SCHAUMBURG, Ill. — Linnea Sorensen gets into trouble every time her girlfriend of four years leaves for her six-month stints with the Marines, and the high schooler struggles to focus on her classwork.
“I’m someone who struggles a bit with my mental health,” said the 17-year-old, who attends school in this suburb of about 77,000 people northwest of Chicago. “When you’re in school and you’re not completely there mentally, it’s like you really don’t understand anything anyway.”
Now Illinois is giving Sorensen and students like her a new option to deal with mental health issues. The state allows K-12 students in public schools to have five excused absences per school year for mental health reasons, another example of the growing recognition among lawmakers that emotional and physical health are closely intertwined. linked. The new policy, which took effect in early 2022, was passed unanimously by both houses of the state legislature.
But these new policies are, in many ways, a half-step toward addressing the adolescent mental health crisis that has been highlighted and exacerbated by the disruptions to education caused by the pandemic. Many parts of the country are in dire need of therapists who can work with students to address mental health issues.
Seventy percent of schools responding to a federal survey in April said more students had sought mental health services since the pandemic began. The National Center for Education Statistics survey also showed that only 56% of schools said they were effectively providing mental health services to all students in need and only 41% said they had hired new staff to help respond. students’ mental health needs.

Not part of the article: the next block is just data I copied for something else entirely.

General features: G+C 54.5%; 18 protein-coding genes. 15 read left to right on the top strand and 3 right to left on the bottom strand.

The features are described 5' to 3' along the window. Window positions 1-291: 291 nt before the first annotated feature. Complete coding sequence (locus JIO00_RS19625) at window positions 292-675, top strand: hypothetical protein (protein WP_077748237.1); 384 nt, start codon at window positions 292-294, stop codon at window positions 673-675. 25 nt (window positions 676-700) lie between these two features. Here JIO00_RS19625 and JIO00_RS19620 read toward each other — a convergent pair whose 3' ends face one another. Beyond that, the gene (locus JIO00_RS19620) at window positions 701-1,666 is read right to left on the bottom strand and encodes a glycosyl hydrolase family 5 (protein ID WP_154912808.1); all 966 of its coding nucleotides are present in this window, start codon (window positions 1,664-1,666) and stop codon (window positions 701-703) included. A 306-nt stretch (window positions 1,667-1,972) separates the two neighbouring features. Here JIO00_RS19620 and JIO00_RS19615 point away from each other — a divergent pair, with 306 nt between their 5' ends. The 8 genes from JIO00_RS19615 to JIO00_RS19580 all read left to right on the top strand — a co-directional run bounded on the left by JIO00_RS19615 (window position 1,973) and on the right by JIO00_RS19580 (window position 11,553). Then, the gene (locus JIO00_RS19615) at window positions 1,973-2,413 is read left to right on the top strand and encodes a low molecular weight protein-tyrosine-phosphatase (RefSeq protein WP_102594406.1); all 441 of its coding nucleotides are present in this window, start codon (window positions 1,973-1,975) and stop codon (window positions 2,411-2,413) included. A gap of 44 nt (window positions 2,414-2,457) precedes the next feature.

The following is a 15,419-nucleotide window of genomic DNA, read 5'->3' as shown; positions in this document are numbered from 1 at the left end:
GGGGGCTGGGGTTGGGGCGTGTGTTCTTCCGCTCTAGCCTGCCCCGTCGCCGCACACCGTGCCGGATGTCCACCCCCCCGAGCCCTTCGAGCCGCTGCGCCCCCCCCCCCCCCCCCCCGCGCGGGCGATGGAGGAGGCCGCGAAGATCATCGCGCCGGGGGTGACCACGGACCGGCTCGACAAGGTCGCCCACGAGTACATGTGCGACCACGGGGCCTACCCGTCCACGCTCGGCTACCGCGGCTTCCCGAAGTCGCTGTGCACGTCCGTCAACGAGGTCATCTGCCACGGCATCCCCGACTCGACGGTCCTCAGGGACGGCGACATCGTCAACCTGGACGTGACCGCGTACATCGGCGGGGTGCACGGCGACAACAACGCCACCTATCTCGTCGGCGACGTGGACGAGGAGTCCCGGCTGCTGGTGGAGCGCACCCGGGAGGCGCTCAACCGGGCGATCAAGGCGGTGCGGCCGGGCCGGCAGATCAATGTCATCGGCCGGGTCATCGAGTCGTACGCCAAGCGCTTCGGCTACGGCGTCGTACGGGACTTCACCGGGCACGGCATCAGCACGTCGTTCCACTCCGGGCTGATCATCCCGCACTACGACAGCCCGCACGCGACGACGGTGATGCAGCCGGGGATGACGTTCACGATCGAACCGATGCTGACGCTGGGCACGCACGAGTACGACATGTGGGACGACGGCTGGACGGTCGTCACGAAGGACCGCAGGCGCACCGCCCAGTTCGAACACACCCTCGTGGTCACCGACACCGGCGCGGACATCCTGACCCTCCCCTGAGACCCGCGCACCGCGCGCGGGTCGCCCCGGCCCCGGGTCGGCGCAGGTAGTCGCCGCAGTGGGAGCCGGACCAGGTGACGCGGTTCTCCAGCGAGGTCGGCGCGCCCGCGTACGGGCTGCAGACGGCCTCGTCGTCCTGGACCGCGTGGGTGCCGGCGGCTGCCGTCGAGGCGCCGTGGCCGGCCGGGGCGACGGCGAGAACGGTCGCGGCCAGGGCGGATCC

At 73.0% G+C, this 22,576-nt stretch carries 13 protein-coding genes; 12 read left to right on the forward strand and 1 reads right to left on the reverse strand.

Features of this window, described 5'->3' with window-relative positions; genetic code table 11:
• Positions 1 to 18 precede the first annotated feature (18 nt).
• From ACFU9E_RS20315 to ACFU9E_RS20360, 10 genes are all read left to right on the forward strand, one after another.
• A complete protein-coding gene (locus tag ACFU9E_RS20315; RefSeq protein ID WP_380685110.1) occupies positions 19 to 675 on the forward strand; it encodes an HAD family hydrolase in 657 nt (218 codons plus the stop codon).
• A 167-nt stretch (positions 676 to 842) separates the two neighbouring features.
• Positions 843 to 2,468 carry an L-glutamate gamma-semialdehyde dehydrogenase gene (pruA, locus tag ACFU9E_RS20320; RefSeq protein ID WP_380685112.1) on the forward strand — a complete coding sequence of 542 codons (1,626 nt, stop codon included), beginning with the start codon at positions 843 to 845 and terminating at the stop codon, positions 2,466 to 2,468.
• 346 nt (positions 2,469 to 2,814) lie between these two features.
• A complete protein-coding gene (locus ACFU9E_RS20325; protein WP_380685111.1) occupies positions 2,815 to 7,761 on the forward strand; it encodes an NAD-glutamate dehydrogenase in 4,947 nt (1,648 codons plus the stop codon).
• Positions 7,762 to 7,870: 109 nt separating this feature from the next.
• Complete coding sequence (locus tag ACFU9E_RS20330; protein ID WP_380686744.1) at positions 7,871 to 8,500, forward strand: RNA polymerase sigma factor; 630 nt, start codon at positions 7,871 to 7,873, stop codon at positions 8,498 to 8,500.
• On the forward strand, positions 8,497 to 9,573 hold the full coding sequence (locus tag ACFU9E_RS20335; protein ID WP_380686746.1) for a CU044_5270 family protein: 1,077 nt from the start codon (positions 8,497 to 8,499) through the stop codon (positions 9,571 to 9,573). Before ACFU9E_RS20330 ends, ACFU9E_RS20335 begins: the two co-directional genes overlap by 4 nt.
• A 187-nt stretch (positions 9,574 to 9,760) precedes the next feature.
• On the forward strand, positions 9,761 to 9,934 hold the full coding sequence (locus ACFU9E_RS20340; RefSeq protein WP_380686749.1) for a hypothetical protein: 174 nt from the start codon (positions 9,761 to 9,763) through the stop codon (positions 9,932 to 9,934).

According to government data, almost half of the country lives in a designated mental health worker shortage area, and around 7,550 new professionals are needed to fill this gap nationwide. Even in places where there are more mental health professionals, they often do not accept public insurance, making them inaccessible to many children.
In other states where lawmakers have implemented policies allowing students to take mental health days — including Arizona, California, Colorado, Connecticut, Maine, Nevada, Oregon, Utah and Virginia – lack of services for youth remains a concern.
Schools in Colorado, Indiana, Maryland, Utah and Washington, D.C. have tried to close the gap with less expensive solutions, such as classroom meditation, mindfulness rooms and social-emotional learning. The latter has become a target on the agenda of conservative lawmakers in recent months.
In a 2020 Mental Health America survey of young people’s greatest mental health needs, the top responses of 14- to 18-year-olds were access to mental health professionals and mental health absences or breaks in the setting. from school or work.
“The more we can shift to a preventative mindset and embed mental health promotion in schools from an early age, I consider that to be very important in helping to reduce the treatment needs that we see in young people,” said Tamar Mendelson, director of the Center for Adolescent Health at the Johns Hopkins Bloomberg School of Public Health.
Illinois education officials and mental health experts say the Mental Health Day policy is a good start to easing a youth mental health crisis that had developed during a time of shootings in schools and cyberbullying, then exploded during the pandemic. The move is another indication that schools are increasingly relied upon to meet the social needs of students, whether it be feeding, clothing, vaccinating or tracking abuse and neglect.
“I was a teacher for 19 years, and it’s as bad as I’ve seen,” Ben Lobo said of his students’ mental health at Schaumburg High School.
Susan Resko, president and CEO of the Josselyn Center, a community mental health center north of Chicago, said the pandemic was “like putting a match to fire.”
Prior to March 2020, the nonprofit was getting about 50 new clients per month, Resko said. That number is now 250, and two-thirds are children or young adults. The organization has hired 70 therapists over the past year and received an influx of requests for mental health counseling services from local schools.